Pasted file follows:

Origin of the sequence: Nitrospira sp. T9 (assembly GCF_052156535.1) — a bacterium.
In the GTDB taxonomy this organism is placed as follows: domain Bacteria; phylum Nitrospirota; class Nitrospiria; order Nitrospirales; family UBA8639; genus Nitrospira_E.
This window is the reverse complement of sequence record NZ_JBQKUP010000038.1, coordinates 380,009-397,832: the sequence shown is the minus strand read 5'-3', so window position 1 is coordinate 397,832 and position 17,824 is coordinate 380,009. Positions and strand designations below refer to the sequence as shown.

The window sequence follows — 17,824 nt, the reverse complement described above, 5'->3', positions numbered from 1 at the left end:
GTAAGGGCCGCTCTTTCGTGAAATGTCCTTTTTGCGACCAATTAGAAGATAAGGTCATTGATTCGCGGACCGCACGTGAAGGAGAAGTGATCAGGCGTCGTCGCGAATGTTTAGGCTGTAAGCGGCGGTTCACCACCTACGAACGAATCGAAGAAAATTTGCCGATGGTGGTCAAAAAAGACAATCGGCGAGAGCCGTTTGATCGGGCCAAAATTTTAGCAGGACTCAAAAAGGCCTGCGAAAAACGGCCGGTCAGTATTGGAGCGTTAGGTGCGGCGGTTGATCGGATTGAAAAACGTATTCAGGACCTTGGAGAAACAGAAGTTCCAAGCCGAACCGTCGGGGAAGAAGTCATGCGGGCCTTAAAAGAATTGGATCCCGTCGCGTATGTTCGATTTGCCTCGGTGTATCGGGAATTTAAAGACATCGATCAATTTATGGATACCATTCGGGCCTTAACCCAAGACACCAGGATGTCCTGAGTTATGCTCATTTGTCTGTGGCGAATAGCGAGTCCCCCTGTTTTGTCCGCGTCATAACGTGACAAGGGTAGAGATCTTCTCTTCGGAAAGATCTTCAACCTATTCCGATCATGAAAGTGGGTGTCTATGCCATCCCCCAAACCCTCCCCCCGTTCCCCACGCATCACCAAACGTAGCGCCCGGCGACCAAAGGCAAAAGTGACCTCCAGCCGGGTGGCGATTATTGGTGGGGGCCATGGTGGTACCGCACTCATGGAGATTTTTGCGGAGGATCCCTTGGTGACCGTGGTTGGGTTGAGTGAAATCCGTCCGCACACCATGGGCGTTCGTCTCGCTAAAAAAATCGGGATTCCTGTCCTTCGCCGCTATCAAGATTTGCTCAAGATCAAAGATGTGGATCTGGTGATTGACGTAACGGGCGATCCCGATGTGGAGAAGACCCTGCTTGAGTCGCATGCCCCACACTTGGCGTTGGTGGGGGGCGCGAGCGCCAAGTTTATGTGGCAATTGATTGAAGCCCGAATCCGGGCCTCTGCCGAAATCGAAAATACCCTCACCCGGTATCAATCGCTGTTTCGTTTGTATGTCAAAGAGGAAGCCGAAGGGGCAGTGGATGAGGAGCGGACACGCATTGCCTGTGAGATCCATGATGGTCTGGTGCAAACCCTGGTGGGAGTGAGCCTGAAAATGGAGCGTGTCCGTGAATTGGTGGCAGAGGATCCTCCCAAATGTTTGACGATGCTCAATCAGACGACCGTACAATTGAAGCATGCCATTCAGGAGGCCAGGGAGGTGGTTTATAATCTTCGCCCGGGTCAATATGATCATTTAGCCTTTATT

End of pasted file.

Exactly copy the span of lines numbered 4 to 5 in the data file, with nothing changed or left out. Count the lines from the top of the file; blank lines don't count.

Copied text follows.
The window sequence follows — 17,824 nt, the reverse complement described above, 5'->3', positions numbered from 1 at the left end:
GTAAGGGCCGCTCTTTCGTGAAATGTCCTTTTTGCGACCAATTAGAAGATAAGGTCATTGATTCGCGGACCGCACGTGAAGGAGAAGTGATCAGGCGTCGTCGCGAATGTTTAGGCTGTAAGCGGCGGTTCACCACCTACGAACGAATCGAAGAAAATTTGCCGATGGTGGTCAAAAAAGACAATCGGCGAGAGCCGTTTGATCGGGCCAAAATTTTAGCAGGACTCAAAAAGGCCTGCGAAAAACGGCCGGTCAGTATTGGAGCGTTAGGTGCGGCGGTTGATCGGATTGAAAAACGTATTCAGGACCTTGGAGAAACAGAAGTTCCAAGCCGAACCGTCGGGGAAGAAGTCATGCGGGCCTTAAAAGAATTGGATCCCGTCGCGTATGTTCGATTTGCCTCGGTGTATCGGGAATTTAAAGACATCGATCAATTTATGGATACCATTCGGGCCTTAACCCAAGACACCAGGATGTCCTGAGTTATGCTCATTTGTCTGTGGCGAATAGCGAGTCCCCCTGTTTTGTCCGCGTCATAACGTGACAAGGGTAGAGATCTTCTCTTCGGAAAGATCTTCAACCTATTCCGATCATGAAAGTGGGTGTCTATGCCATCCCCCAAACCCTCCCCCCGTTCCCCACGCATCACCAAACGTAGCGCCCGGCGACCAAAGGCAAAAGTGACCTCCAGCCGGGTGGCGATTATTGGTGGGGGCCATGGTGGTACCGCACTCATGGAGATTTTTGCGGAGGATCCCTTGGTGACCGTGGTTGGGTTGAGTGAAATCCGTCCGCACACCATGGGCGTTCGTCTCGCTAAAAAAATCGGGATTCCTGTCCTTCGCCGCTATCAAGATTTGCTCAAGATCAAAGATGTGGATCTGGTGATTGACGTAACGGGCGATCCCGATGTGGAGAAGACCCTGCTTGAGTCGCATGCCCCACACTTGGCGTTGGTGGGGGGCGCGAGCGCCAAGTTTATGTGGCAATTGATTGAAGCCCGAATCCGGGCCTCTGCCGAAATCGAAAATACCCTCACCCGGTATCAATCGCTGTTTCGTTTGTATGTCAAAGAGGAAGCCGAAGGGGCAGTGGATGAGGAGCGGACACGCATTGCCTGTGAGATCCATGATGGTCTGGTGCAAACCCTGGTGGGAGTGAGCCTGAAAATGGAGCGTGTCCGTGAATTGGTGGCAGAGGATCCTCCCAAATGTTTGACGATGCTCAATCAGACGACCGTACAATTGAAGCATGCCATTCAGGAGGCCAGGGAGGTGGTTTATAATCTTCGCCCGGGTCAATATGATCATTTAGCCTTTATT